Saturday, 6:30 a.m. on the Cote D'Azur and St. Tropez's Café Clemenceau is already crowded—not with the usual gathering of well-heeled travelers, but with local residents impatient for the start of the sprawling farmer's market on bordering Place des Lices. During most of the week this charming square, its long arcades shaded by towering plane trees, is a tranquil enclave. On Tuesday and Saturday mornings, however, it explodes into what many connoisseurs consider to be the best Provençal market in the South of France: more than 100 merchants offering everything from homemade bread, cheese, and marmalade to tableware and rare books. Balancing rustic authenticity with French refinement, the flea market boasts the following selection of not-to-be-missed antiques dealers:
ESTATE SILVER Michel and Hélène Marlière's stand glistens with sterling for the table. "The most valuable French silver hails from Louis XIV's period," explains Michel, "because so much was melted for his wars and during the French Revolution." Artifacts such as an 89-piece set of sterling flatware with a tangled Richelieu motif ($5,200) in mint condition are a rare find for collectors. Among the Marlières' other selections are an Art Deco tea set signed by Boulenger and boasting delicately perforated tops and wooden handles ($2,200); a pair of slender 1920 silver-plate candlesticks adorned with vines and leaves ($300); and Baccarat crystal salt and pepper shakers balancing on tiny silver feet ($260). "Unless the piece is perfectly preserved, we don't bother," says Michel.
ANTIQUE LINENS "The market has remained much the same over the years," says Renée Tournebize, who set up shop in 1977, "but distinguishing quality from imitation has gotten much trickier." Fortunately, there's no mistaking the craftsmanship of his wares: handmade 18th- and 19th-century linens, including a dozen pressed white damask cotton napkins with a matching tablecloth ($270 for the set) and soft quilts embroidered with Provençal motifs inspired by nature ($605-$2,730). Since every self-respecting 19th-century family owned numerous sets of bed and table linens, Tournebize explains, they are often in pristine condition, as if they had never been used. Look for the rare boutis, large textured quilts made for weddings. One especially magnificent example from the 18th century had an intricate floral pattern, dotted arabesques, fantastic birds, and a delicate lace border—it also had a magnificent price tag of $30,000. "They are extremely rare," explains Mme. Tournebize.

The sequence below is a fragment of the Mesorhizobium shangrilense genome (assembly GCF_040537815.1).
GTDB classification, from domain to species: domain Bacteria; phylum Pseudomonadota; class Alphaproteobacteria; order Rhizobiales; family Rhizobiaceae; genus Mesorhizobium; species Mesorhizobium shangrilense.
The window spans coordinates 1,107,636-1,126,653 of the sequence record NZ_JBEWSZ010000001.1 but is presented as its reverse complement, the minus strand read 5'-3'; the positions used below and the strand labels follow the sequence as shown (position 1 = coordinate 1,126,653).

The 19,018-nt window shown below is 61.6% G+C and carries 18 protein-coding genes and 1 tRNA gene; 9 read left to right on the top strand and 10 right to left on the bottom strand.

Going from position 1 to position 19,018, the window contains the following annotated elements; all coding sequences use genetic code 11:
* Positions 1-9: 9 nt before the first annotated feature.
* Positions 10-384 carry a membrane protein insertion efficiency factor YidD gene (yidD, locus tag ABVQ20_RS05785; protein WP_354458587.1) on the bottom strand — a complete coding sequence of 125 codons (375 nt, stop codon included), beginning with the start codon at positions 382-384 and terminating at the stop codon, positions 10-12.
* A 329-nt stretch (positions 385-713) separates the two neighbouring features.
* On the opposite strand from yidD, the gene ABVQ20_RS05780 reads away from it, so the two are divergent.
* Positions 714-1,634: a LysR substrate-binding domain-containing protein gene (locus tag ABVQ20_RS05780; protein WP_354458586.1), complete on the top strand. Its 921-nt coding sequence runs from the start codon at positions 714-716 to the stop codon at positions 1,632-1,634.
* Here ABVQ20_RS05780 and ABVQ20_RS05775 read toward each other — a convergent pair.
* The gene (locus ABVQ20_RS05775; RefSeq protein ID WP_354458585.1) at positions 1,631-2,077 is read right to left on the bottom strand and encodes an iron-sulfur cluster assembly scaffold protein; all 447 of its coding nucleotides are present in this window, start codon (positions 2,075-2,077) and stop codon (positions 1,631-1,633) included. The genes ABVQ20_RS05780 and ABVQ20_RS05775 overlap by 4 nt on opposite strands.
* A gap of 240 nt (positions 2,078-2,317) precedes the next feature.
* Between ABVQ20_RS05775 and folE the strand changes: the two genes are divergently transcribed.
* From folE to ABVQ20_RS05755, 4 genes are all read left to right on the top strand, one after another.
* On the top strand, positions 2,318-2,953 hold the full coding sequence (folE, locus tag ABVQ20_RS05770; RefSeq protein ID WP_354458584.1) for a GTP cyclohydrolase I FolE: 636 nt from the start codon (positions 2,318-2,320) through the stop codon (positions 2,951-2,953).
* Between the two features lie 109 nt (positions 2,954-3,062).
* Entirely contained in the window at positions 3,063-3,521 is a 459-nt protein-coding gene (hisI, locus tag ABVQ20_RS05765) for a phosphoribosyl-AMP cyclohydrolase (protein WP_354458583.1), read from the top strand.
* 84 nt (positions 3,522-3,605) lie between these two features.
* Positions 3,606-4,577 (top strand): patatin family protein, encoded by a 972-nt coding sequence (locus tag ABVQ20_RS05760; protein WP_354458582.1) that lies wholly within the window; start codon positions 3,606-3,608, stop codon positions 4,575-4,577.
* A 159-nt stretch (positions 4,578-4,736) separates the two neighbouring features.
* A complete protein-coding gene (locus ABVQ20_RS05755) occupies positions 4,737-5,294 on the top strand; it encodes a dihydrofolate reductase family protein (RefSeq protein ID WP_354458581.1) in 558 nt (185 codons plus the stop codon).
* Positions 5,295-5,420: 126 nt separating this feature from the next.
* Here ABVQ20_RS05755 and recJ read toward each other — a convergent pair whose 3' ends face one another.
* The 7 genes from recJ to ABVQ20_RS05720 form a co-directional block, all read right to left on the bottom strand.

WOODEN TOOLS Just down the row, another St. Tropez market veteran presides over an artful collection of tools, polished instruments and small machines. Patrick (who goes by his first name only) was introduced to the market by his father, one of the first antiques dealers here. "I was born into this business and into this particular marché," he says. His gleaming artifacts, beautifully restored in a nearby atelier, recall pastoral France: a wooden cider press ($330) from Normandy; a miniature 1920s Ventarelle ($935) made of two cylinder-shaped barrels on welded-iron wheels and used by turn-of-the-century farmers to separate wheat from chaff; and a sleek embroidery machine from Nyons with a polished brass arm and hand-painted base ($985).
OBJETS Daniel Bonfils' whimsical and highly personal collection of objets includes a bit of everything: a delicate golden telescope, an oversized hand-painted silk fan, a porcelain soupière, an allegorically themed lithograph with a carved-wood frame. "I keep a sense of freedom in my merchandise," says Bonfils, who has been at the market for 20 years. Passionate and discriminating, Bonfils is a favorite with professional dealers, who visit him in the morning to snatch up his various curiosities. Recent favorites included a delicate triptych painted in 1780 ($700), a grand 19th-century marble reliquary with silver and ivory detailing ($450), and the three chalk drawings of angels by the French Neoclassicist Pierre-Paul Prud'hon ($750 for the set).
RARE BOOKS Philippe Béguin's shelves of books and manuscripts are tucked into the back of the market. Saying only that he has dedicated himself to bookish passions for a quarter century, Béguin prefers to discuss literature and gastronomy. Whether it's the marvelously illustrated Les Liaisons Dangereuses by Choderlos de Laclos ($300) or a five-volume set of Victor Hugo's Les Misérables ($270), he makes sure that you feel the paper, compare publishing dates, and marvel over drawings. "They just don't make books with the same care anymore," he says.
VINTAGE LUGGAGE The man who can help you bring everything home in style is dealer Patrick Nicolini, who has been at the St. Tropez flea market since 1973. He specializes in accouterments for the sophisticated traveler, such as gorgeous leather Goyard suitcases handcrafted in Paris in the 1800s. Recent favorites include a vintage Louis Vuitton carry-on and matching suitcase with tiny compartments and square handles—they make you want to board the Orient Express toute suite. Nicolini also offers furniture and decorative objects, but his true devotees come for the luggage. Prices range from $530 to $3,030.